Amid warnings over a new coronavirus variant, a number of countries, including the UK, Israel, Italy and Singapore have moved to restrict travel from South Africa and other countries in the region.
In the past, governments have taken days, weeks or months to issue travel restrictions in response to new variants, The New York Times reported on Friday.
This time, restrictions came within hours after the South African authorities identified a concerning new coronavirus variant with mutations -- and hours before health officials from the country were scheduled to discuss the variant with the World Health Organisation (WHO), it added.
The UK and Israel announced bans on flights from South Africa and several neighbouring countries on Thursday, citing the threat of the new variant.
The UK's flight ban applies to six countries -- South Africa, Botswana, Eswatini, Lesotho, Namibia and Zimbabwe -- and begins on Friday.
"More data is needed but we are taking precautions now," UK Health Secretary Sajid Javid said on Twitter.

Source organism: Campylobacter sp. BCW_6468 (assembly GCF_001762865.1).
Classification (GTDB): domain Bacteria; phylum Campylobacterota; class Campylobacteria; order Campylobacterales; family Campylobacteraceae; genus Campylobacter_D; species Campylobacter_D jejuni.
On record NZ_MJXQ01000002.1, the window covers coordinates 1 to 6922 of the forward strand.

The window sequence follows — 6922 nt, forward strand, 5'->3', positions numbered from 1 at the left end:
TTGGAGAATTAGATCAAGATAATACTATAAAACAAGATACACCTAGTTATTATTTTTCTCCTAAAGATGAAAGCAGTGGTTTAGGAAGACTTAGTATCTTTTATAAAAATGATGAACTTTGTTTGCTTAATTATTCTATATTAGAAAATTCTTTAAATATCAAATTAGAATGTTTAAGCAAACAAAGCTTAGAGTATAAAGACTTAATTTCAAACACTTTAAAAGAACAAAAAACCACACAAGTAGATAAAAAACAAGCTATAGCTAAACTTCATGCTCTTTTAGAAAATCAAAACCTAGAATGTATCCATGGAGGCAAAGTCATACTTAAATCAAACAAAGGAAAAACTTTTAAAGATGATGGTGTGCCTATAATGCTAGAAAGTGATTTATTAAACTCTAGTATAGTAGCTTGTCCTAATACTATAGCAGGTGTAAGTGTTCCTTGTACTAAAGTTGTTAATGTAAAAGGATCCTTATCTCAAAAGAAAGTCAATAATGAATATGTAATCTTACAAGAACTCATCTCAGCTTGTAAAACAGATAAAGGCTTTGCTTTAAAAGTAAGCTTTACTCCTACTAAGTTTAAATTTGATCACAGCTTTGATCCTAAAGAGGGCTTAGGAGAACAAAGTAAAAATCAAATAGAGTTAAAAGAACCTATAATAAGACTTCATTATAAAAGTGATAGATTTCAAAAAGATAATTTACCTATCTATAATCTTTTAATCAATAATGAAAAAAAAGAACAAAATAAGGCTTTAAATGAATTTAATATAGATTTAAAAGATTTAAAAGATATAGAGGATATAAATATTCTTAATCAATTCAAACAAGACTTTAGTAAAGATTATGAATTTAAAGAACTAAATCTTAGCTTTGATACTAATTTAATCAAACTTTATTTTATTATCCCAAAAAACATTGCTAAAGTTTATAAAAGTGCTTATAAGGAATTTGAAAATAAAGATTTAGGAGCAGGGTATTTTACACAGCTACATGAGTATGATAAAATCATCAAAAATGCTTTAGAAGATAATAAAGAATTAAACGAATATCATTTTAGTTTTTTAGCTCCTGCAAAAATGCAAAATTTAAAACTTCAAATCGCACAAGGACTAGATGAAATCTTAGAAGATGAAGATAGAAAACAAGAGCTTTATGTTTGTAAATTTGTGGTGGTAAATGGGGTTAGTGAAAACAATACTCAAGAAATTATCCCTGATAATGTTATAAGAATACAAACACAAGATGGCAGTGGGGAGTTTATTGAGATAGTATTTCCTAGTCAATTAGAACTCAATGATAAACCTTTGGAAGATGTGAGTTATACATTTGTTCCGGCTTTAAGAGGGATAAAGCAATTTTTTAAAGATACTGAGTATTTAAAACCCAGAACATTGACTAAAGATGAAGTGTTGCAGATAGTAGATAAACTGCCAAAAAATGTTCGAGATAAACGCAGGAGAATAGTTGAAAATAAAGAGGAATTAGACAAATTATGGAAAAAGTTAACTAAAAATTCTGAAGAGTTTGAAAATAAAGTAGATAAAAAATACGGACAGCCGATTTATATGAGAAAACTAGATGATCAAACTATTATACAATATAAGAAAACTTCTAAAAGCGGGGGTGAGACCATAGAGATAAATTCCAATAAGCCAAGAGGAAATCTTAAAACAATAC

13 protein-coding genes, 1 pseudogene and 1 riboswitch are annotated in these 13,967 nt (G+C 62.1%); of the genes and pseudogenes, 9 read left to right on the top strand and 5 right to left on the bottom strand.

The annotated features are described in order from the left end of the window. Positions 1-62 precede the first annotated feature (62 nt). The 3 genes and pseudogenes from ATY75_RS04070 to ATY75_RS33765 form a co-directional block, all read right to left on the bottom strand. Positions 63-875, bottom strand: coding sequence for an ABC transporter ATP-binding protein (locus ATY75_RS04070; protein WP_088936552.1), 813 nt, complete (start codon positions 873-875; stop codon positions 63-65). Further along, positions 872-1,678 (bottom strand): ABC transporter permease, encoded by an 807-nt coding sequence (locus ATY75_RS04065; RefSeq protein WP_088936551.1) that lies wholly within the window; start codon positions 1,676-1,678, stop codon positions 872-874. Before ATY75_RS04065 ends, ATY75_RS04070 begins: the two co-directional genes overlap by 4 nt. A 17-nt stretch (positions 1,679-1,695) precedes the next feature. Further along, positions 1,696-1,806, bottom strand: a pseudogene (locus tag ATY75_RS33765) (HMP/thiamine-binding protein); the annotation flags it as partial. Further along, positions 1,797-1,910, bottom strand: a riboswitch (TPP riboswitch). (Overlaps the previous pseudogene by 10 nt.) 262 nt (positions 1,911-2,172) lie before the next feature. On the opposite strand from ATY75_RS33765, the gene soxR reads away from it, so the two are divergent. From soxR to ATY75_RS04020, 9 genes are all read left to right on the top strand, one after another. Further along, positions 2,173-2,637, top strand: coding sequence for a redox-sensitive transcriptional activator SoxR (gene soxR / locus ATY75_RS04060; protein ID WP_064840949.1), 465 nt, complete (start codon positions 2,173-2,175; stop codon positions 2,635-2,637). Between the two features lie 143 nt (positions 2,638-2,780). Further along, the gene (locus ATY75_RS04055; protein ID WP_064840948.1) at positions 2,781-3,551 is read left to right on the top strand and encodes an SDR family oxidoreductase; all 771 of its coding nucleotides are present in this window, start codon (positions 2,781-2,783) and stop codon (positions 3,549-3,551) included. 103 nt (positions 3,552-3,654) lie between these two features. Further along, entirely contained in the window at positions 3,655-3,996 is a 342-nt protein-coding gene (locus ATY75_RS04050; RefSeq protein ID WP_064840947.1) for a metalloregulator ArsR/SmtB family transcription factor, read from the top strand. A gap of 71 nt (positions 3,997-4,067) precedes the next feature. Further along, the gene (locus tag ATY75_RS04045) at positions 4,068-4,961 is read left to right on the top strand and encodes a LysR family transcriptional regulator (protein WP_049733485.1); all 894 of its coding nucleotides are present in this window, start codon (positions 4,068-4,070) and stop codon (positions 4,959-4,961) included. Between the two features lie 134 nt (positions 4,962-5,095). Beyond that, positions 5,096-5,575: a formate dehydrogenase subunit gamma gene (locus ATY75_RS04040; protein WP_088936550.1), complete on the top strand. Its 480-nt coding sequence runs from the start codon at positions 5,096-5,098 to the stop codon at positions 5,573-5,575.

The governments of Italy, Malta and Singapore announced on Friday that they would impose similar restrictions, the report said.
"Our scientists are at work to study the new B.1.1.529 variant," Italy's Health Minister, Roberto Speranza, said in a statement, using the variant's scientific name.
European Union's executive arm President Ursula von der Leyen also said in a Twitter post on Friday that it would propose restricting air travel to European countries from southern Africa because of concerns about the variant.
In the past two days, scientists detected the variant after observing an increase in infections in South Africa's economic hub surrounding Johannesburg. So far only a few dozen cases have been identified in South Africa, Hong Kong, Israel, and Botswana.
In a statement posted on Friday on a government website, South Africa said it would urge the UK to reconsider its travel restrictions.
"The UK's decision to temporarily ban South Africans from entering the UK seems to have been rushed, as even the World Health Organisation is yet to advise on the next steps," the statement reads.
In December last year, South Africa was the first nation to report the appearance of the Beta variant, which has now spread to nearly 70 countries.